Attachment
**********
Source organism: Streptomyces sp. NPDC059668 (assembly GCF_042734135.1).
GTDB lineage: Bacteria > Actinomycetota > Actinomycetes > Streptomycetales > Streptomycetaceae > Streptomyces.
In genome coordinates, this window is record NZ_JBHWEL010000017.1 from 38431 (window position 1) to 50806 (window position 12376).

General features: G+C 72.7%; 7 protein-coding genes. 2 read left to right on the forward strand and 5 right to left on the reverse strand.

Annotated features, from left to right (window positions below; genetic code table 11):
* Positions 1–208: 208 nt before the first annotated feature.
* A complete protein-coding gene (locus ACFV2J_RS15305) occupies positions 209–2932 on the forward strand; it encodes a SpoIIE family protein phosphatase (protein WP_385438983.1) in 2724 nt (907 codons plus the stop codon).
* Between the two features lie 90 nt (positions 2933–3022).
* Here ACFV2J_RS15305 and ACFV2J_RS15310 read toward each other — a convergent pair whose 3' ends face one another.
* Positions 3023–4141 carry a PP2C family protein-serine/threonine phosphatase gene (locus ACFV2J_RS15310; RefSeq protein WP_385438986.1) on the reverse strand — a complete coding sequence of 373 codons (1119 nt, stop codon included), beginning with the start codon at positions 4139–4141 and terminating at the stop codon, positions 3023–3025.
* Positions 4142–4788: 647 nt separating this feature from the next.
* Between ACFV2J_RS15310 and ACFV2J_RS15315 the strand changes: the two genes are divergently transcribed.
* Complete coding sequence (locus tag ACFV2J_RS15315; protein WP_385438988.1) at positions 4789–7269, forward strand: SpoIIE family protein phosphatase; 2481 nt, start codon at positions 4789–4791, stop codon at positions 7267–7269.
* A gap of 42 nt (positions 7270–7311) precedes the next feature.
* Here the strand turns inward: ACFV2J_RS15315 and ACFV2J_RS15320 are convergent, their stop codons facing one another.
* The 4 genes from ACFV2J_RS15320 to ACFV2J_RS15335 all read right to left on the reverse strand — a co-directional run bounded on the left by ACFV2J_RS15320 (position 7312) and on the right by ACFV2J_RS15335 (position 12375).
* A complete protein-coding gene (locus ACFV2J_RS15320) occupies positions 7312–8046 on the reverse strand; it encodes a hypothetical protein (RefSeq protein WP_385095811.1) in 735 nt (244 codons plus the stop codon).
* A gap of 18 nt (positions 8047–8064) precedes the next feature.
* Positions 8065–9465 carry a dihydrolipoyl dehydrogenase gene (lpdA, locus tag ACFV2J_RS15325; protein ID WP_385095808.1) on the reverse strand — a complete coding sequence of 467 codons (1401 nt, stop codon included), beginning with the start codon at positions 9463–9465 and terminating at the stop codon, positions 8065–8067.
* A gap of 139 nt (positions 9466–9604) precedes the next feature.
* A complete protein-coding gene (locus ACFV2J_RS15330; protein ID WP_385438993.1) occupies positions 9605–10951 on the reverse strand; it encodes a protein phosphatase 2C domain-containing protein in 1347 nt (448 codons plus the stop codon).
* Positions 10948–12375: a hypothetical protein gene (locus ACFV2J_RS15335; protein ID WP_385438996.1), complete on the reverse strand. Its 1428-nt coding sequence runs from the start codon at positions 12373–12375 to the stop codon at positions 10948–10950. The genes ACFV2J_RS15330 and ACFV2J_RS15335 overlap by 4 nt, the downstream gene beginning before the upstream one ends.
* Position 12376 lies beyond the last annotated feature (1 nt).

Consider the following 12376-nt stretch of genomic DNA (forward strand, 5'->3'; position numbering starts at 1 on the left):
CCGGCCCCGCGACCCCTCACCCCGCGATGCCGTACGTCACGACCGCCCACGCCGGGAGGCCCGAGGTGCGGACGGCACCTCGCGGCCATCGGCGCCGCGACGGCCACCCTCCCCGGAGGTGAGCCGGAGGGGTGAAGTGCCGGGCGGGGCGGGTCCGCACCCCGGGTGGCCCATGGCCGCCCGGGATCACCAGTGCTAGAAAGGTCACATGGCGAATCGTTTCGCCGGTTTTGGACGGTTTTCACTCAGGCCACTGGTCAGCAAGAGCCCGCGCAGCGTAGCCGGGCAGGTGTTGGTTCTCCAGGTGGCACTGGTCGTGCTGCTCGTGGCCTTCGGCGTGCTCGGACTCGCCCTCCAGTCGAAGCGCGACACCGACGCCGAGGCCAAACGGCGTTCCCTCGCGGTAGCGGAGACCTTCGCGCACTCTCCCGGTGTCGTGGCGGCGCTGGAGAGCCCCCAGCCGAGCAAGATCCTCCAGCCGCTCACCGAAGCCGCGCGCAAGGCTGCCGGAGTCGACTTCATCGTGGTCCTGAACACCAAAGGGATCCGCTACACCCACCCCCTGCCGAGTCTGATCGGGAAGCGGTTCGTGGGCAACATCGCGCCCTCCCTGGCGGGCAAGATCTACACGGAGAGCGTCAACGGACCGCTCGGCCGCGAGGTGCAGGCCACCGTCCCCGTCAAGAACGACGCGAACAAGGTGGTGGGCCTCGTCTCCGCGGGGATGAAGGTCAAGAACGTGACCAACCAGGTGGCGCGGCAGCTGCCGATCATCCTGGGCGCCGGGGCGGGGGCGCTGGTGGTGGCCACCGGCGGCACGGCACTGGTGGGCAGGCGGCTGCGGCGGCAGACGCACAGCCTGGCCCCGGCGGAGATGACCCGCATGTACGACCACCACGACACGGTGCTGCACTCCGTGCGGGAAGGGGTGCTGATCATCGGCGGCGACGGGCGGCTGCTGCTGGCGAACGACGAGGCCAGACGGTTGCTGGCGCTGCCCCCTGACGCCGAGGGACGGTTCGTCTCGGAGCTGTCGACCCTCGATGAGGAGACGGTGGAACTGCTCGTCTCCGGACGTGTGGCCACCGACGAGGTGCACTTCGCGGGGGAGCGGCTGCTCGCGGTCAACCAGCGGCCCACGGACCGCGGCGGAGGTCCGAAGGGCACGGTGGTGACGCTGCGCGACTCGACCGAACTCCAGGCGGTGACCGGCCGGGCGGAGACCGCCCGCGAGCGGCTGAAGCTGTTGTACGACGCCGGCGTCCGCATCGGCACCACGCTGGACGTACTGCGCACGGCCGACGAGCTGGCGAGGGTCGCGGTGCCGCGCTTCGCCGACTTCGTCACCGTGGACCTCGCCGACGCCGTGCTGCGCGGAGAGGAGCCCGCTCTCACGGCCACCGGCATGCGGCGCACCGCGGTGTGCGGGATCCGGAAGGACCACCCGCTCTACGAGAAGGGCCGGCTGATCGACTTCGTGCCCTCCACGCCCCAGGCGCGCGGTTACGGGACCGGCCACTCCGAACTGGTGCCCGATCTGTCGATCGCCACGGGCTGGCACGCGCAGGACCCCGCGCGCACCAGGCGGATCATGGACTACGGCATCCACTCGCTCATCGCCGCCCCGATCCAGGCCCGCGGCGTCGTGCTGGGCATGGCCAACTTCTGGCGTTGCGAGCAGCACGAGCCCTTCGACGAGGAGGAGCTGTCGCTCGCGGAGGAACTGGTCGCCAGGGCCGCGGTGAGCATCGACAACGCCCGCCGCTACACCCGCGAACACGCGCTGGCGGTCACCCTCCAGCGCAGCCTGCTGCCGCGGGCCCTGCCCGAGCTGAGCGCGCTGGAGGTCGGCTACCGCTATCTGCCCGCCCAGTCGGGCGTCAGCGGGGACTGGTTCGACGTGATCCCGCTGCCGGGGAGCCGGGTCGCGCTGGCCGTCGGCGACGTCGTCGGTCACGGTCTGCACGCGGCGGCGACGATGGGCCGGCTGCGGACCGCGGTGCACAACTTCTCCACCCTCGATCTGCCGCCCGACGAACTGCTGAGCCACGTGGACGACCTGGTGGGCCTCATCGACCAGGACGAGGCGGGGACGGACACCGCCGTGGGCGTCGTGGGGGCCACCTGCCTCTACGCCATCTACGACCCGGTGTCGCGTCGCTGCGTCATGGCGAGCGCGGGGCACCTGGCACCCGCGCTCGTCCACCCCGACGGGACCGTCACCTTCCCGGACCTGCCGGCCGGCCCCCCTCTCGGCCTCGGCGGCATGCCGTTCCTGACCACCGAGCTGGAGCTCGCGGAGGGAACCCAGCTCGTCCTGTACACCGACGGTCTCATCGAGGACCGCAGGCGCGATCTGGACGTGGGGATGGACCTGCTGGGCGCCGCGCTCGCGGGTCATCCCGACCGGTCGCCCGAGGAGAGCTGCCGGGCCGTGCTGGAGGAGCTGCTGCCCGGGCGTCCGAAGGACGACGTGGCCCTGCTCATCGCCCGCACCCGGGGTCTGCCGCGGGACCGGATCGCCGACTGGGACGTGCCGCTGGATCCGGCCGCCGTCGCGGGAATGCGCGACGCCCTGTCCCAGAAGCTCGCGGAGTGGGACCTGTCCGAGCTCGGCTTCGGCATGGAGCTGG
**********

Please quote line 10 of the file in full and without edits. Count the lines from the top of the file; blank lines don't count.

* Positions 3023–4141 carry a PP2C family protein-serine/threonine phosphatase gene (locus ACFV2J_RS15310; RefSeq protein WP_385438986.1) on the reverse strand — a complete coding sequence of 373 codons (1119 nt, stop codon included), beginning with the start codon at positions 4139–4141 and terminating at the stop codon, positions 3023–3025.